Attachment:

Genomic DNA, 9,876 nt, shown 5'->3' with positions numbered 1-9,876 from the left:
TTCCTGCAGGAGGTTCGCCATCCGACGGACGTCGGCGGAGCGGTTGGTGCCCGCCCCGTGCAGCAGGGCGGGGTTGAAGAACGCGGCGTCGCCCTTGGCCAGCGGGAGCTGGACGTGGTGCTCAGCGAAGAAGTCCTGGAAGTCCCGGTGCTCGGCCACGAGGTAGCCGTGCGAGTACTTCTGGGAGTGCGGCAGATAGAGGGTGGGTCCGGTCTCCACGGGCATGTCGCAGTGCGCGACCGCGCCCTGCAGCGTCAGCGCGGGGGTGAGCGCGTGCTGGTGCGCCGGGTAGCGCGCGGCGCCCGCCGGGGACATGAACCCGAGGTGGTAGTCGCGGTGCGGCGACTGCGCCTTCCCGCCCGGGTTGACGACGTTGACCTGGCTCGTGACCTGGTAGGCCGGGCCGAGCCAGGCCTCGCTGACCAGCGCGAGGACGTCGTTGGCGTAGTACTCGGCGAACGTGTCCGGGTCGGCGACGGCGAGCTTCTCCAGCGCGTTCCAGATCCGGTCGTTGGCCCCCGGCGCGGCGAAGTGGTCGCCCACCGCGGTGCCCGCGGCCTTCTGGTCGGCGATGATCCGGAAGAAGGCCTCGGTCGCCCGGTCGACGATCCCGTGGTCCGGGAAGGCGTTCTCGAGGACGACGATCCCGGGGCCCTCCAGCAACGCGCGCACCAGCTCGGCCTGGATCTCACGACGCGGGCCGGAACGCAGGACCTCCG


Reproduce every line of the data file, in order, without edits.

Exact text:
Genomic DNA, 9,876 nt, shown 5'->3' with positions numbered 1-9,876 from the left:
TTCCTGCAGGAGGTTCGCCATCCGACGGACGTCGGCGGAGCGGTTGGTGCCCGCCCCGTGCAGCAGGGCGGGGTTGAAGAACGCGGCGTCGCCCTTGGCCAGCGGGAGCTGGACGTGGTGCTCAGCGAAGAAGTCCTGGAAGTCCCGGTGCTCGGCCACGAGGTAGCCGTGCGAGTACTTCTGGGAGTGCGGCAGATAGAGGGTGGGTCCGGTCTCCACGGGCATGTCGCAGTGCGCGACCGCGCCCTGCAGCGTCAGCGCGGGGGTGAGCGCGTGCTGGTGCGCCGGGTAGCGCGCGGCGCCCGCCGGGGACATGAACCCGAGGTGGTAGTCGCGGTGCGGCGACTGCGCCTTCCCGCCCGGGTTGACGACGTTGACCTGGCTCGTGACCTGGTAGGCCGGGCCGAGCCAGGCCTCGCTGACCAGCGCGAGGACGTCGTTGGCGTAGTACTCGGCGAACGTGTCCGGGTCGGCGACGGCGAGCTTCTCCAGCGCGTTCCAGATCCGGTCGTTGGCCCCCGGCGCGGCGAAGTGGTCGCCCACCGCGGTGCCCGCGGCCTTCTGGTCGGCGATGATCCGGAAGAAGGCCTCGGTCGCCCGGTCGACGATCCCGTGGTCCGGGAAGGCGTTCTCGAGGACGACGATCCCGGGGCCCTCCAGCAACGCGCGCACCAGCTCGGCCTGGATCTCACGACGCGGGCCGGAACGCAGGACCTCCG